Figure 4.  Composite distributions of 500 hPa geopotential height (a, b; units: gpm) and sea level pressure (c, d; units: gpm) for the two types of RPHEs: (a, c) ZWA-type RPHEs; (b, d) HPR-type RPHEs. Rectangular region represents the BTH region.

    When a ZWA-type RPHE occurred, the BTH region was dominated by a uniform pressure field in the rear of the high pressure system at the surface (Fig. 4c), whereas the BTH region was dominated by a uniform pressure field in front of the high pressure system when an HPR-type RPHE occurred (Fig. 4d). Compared with the ZWA-type RPHEs, the sea level pressure of the HPR-type RPHEs was a bit stronger. Furthermore, the surface pressure gradient decreased with the occurrence of both types of RPHEs (figure not shown). The uniform pressure field and the weak surface pressure gradient at the surface of the two types of RPHEs resulted in weak surface wind speeds, which contributed to the formation and maintenance of haze.

  • The concentration of haze nuclei depends on wind and humidity. Wind is related to the dispersion and transportation of air pollutants, while humidity is linked to the hygroscopicity and scattering of particles (Wang et al., 2014a). Figure 5 presents the composite distributions of wind vectors at 850 hPa and 925 hPa. When a ZWA-type RPHE occurred, westerly or southwesterly winds prevailed at 850 hPa over the BTH region with wind speeds in most areas ranging between 3 to 7 m s-1 (Fig. 5a). At 925 hPa, mainly southwesterly winds prevailed, with lower wind speeds of 2 to 4 m s-1 (Fig. 5c). Due to the effect of the southwesterly winds, a large amount of air pollutants from the surrounding areas such as Shanxi Province and Henan Province were easily transported into the region. The Yanshan Mountains are located to the north of the BTH region and act as a barrier, hindering the northward dispersion of pollutants. Meanwhile, the southwesterly winds contributed to the transportation of warm and humid moisture into this region, and provided favorable material and moisture conditions for the occurrence of a haze event.

    Figure 5.  Composite distributions of wind vectors and wind speeds (shading) at (a, b) 850 hPa and (c, d) 925 hPa (units: m s-1), and (e, f) near-surface wind speed (units: m s-1) for the two types of RPHEs, respectively: (a, c, e) ZWA-type RPHEs; (b, d, f) HPR-type RPHEs. Rectangular region represents the BTH region.

    Different from the ZAW-type RPHEs, when an HPR-type RPHE occurred, northwesterly and westerly winds prevailed over the BTH region at 850 hPa and 925 hPa, respectively (Figs. 5b and d). The wind speeds were similar to those that occurred during ZAW-type RPHEs. Note that a meridional southerly wind component prevailed at 925 hPa (figure not shown), implying that the northwesterly airflow mainly influenced this region in the middle troposphere but did not reach the surface, indicating that the cold air from the upper levels had less of an effect at the surface. This situation is basically consistent with the results of the two typical haze examples analyzed by Liao et al. (2014, 2015). Accordingly, the weak westerly and southerly winds at the near-surface might transport air pollutants from Shanxi Province to this region, thus leading to an increase in the concentration of air pollutants.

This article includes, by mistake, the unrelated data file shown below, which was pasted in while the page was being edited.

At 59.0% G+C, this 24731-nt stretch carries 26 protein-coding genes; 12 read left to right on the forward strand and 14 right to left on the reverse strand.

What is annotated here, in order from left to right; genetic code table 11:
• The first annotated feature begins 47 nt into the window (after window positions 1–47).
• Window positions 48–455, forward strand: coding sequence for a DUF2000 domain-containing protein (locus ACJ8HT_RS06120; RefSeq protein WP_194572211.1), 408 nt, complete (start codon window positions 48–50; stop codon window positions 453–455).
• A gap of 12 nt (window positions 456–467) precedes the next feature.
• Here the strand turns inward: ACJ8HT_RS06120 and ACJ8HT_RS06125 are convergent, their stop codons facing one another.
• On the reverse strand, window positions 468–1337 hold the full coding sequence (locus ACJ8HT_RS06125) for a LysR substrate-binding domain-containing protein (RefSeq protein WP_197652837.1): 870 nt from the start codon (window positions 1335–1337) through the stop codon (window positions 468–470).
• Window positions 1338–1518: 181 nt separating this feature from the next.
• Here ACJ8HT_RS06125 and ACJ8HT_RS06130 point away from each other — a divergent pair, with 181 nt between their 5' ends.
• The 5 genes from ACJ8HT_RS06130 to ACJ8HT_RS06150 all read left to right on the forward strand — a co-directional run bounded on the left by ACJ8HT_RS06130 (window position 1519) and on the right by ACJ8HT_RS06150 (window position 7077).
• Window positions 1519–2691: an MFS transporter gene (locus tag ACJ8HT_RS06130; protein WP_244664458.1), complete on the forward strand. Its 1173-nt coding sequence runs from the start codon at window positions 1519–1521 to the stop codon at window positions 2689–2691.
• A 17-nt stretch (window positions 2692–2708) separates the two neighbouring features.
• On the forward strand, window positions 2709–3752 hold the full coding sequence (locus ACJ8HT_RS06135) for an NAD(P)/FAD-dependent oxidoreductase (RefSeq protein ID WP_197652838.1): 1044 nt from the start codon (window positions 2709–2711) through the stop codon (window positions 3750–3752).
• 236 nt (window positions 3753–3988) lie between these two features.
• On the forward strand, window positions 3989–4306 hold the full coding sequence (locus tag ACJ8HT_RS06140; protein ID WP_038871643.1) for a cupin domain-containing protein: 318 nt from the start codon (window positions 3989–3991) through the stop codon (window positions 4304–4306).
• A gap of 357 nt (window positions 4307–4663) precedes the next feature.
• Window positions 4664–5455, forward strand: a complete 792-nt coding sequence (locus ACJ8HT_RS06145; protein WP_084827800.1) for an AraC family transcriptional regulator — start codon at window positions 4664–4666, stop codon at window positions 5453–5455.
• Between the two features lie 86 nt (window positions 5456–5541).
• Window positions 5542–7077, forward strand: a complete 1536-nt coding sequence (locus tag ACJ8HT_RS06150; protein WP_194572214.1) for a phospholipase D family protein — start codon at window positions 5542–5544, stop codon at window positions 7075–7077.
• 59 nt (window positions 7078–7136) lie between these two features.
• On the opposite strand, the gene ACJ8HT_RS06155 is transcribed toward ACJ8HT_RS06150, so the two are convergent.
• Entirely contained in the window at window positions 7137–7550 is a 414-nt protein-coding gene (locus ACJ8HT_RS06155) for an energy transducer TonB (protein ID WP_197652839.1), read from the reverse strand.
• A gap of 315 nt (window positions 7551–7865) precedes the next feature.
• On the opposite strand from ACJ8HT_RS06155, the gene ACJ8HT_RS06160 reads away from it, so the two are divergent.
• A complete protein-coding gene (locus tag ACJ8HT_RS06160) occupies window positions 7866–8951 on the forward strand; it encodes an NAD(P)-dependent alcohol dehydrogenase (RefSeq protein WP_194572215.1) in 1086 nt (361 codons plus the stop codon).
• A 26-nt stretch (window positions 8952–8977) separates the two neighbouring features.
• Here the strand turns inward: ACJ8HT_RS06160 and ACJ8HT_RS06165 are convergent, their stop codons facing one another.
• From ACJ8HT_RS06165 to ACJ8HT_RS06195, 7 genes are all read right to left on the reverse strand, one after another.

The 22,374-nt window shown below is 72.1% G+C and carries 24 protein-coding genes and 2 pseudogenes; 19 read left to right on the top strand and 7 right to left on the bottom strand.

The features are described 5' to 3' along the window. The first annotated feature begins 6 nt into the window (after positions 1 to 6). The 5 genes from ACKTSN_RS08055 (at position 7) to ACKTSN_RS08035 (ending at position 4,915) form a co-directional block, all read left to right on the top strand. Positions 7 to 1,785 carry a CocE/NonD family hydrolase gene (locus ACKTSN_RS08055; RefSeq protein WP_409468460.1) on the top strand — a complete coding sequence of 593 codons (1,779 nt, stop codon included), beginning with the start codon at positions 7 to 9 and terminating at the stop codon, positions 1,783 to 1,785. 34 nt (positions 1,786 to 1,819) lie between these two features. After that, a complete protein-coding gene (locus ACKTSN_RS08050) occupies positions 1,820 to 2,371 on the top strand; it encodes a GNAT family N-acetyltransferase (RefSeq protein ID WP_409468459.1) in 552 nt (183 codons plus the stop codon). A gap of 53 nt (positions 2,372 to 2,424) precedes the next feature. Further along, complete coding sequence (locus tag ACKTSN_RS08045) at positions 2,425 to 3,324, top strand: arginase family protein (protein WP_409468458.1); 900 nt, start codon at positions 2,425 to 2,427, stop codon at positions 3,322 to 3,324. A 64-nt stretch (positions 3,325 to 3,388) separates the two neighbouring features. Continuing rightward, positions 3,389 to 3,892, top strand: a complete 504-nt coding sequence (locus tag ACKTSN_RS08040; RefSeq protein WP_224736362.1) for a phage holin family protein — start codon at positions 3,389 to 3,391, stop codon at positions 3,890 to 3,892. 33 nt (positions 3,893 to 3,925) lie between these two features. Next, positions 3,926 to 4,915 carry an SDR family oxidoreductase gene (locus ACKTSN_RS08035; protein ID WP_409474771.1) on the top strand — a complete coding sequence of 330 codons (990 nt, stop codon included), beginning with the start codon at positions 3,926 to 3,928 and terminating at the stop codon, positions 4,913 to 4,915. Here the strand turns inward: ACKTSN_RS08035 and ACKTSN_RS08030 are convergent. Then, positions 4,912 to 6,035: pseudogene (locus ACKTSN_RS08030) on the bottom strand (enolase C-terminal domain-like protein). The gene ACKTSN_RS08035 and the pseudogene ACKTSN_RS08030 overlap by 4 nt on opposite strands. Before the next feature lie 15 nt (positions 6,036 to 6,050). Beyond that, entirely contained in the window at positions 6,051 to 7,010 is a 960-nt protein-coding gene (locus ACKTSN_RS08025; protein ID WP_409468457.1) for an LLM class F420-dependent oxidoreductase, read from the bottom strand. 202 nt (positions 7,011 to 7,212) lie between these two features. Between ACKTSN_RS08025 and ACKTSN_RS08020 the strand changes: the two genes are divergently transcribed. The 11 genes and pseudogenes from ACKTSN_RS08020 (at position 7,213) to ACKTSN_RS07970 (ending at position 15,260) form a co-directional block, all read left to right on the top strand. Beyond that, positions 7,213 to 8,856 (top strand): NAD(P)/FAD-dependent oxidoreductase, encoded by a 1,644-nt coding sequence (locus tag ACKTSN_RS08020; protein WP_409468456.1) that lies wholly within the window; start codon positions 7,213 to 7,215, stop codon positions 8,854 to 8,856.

We also calculated the surface wind speeds (Figs. 5e and f) and found that, regardless of which type of RPHE occurred, the wind speeds in most areas were very low (only 1-2 m s-1), which was unfavorable for the diffusion of air pollutants but conducive to the accumulation of pollutants on a regional scale. The lower wind speeds were mainly found in the transition region between mountains and plains, where the most serious air pollution over the BTH region is generally detected. Hence, southwesterly or westerly winds in the lower troposphere might be conducive to the accumulation of air pollutants, and the weak surface winds might weaken the dispersion of pollutants.

  • The concentration of haze nuclei depends on wind and humidity. Wind is related to the dispersion and transportation of air pollutants, while humidity is linked to the hygroscopicity and scattering of particles (Wang et al., 2014a). Figure 5 presents the composite distributions of wind vectors at 850 hPa and 925 hPa. When a ZWA-type RPHE occurred, westerly or southwesterly winds prevailed at 850 hPa over the BTH region with wind speeds in most areas ranging between 3 to 7 m s-1 (Fig. 5a). At 925 hPa, mainly southwesterly winds prevailed, with lower wind speeds of 2 to 4 m s-1 (Fig. 5c). Due to the effect of the southwesterly winds, a large amount of air pollutants from the surrounding areas such as Shanxi Province and Henan Province were easily transported into the region. The Yanshan Mountains are located to the north of the BTH region and act as a barrier, hindering the northward dispersion of pollutants. Meanwhile, the southwesterly winds contributed to the transportation of warm and humid moisture into this region, and provided favorable material and moisture conditions for the occurrence of a haze event.